{
        _telemetryClient = telemetryClient;
    }

    [Route("500")]
    public IActionResult AppError()
    {
        var exceptionHandlerPathFeature = HttpContext.Features.Get<IExceptionHandlerPathFeature>();
        _telemetryClient.TrackException(exceptionHandlerPathFeature.Error);
        _telemetryClient.TrackEvent("Error.ServerError", new Dictionary<string, string>
        {
            ["originalPath"] = exceptionHandlerPathFeature.Path,
            ["error"] = exceptionHandlerPathFeature.Error.Message
        });
        return View();
    }
}

I took a look at the source code of the exception handler middleware, and found that it sets this IExceptionHandlerPathFeature on the context before re-executing the request.

Here we access it to get the relative URL the user tried to access and the exception that occurred. We use Application Insights to track the exception.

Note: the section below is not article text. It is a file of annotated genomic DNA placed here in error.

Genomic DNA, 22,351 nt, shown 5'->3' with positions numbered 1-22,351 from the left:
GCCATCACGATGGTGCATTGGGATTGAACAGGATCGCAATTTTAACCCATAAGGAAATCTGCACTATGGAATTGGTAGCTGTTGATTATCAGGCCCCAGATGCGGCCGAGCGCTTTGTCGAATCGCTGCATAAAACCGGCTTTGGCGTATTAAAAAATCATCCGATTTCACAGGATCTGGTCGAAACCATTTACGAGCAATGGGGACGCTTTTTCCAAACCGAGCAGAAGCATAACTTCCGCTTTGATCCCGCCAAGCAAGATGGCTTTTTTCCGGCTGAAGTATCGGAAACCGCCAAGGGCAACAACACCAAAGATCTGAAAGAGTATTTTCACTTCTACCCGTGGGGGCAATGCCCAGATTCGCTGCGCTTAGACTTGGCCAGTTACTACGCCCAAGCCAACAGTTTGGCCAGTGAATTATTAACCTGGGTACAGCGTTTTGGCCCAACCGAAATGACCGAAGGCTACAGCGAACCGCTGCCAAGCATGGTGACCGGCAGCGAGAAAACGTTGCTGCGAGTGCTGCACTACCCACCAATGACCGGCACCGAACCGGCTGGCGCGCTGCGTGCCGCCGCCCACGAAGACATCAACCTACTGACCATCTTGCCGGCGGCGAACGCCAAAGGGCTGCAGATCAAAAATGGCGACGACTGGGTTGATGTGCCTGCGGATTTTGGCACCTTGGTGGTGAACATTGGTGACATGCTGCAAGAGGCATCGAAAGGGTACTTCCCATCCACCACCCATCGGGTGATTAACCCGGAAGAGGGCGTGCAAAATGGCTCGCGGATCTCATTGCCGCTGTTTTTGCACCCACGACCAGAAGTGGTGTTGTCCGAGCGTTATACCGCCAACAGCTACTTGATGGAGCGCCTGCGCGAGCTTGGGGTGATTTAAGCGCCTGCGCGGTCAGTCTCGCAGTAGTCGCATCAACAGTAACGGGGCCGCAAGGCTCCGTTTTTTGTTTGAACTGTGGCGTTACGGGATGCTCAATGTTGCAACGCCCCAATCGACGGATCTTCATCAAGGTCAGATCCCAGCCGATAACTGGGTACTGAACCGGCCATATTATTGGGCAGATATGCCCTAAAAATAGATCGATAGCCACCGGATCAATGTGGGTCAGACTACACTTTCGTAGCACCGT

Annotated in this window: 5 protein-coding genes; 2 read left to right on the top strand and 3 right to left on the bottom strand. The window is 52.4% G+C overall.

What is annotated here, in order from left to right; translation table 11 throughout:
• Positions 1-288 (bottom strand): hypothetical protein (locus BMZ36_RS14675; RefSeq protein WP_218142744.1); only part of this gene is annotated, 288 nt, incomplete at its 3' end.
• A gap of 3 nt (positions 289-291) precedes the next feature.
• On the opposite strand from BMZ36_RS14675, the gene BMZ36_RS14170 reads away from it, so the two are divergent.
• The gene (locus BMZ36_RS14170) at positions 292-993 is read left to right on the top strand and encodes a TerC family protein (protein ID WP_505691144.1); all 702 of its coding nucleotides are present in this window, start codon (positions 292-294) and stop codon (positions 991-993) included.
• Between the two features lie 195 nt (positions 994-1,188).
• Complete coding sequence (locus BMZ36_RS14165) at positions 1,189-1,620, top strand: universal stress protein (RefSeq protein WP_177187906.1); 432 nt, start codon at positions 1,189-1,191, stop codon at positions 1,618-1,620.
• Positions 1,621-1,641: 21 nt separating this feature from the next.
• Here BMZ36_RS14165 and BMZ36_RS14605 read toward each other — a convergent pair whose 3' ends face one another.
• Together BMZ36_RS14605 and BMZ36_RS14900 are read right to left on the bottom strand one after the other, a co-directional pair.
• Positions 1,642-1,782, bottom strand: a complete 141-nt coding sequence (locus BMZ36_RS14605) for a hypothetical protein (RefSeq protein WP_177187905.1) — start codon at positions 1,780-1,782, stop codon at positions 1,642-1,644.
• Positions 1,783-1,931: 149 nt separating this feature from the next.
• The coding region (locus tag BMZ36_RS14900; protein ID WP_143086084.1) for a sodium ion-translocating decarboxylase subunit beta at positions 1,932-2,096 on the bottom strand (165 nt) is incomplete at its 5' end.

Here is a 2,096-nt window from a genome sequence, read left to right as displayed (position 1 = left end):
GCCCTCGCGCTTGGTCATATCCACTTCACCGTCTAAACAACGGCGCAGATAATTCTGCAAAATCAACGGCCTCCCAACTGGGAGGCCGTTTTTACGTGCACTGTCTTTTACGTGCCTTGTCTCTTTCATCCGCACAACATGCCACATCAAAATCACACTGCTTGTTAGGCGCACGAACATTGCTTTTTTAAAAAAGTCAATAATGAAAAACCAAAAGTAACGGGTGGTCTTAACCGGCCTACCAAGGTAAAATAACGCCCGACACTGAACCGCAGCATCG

The view is pretty simple:

@{
    ViewBag.Title = "Error occurred";
}

<h1>We have a problem</h1>

<p>Sorry, an error occurred while executing your request.</p>

Now when an exception is thrown:

  1. The exception is logged in Application Insights
  2. User gets a nice-looking view instead of a stack trace
  3. The original URL is preserved in the browser so the user can try to refresh
  4. The response comes back with a 500 status code so it is tracked as a failed request in Application Insights

Handling 404s

We also want to handle 404 status codes gracefully.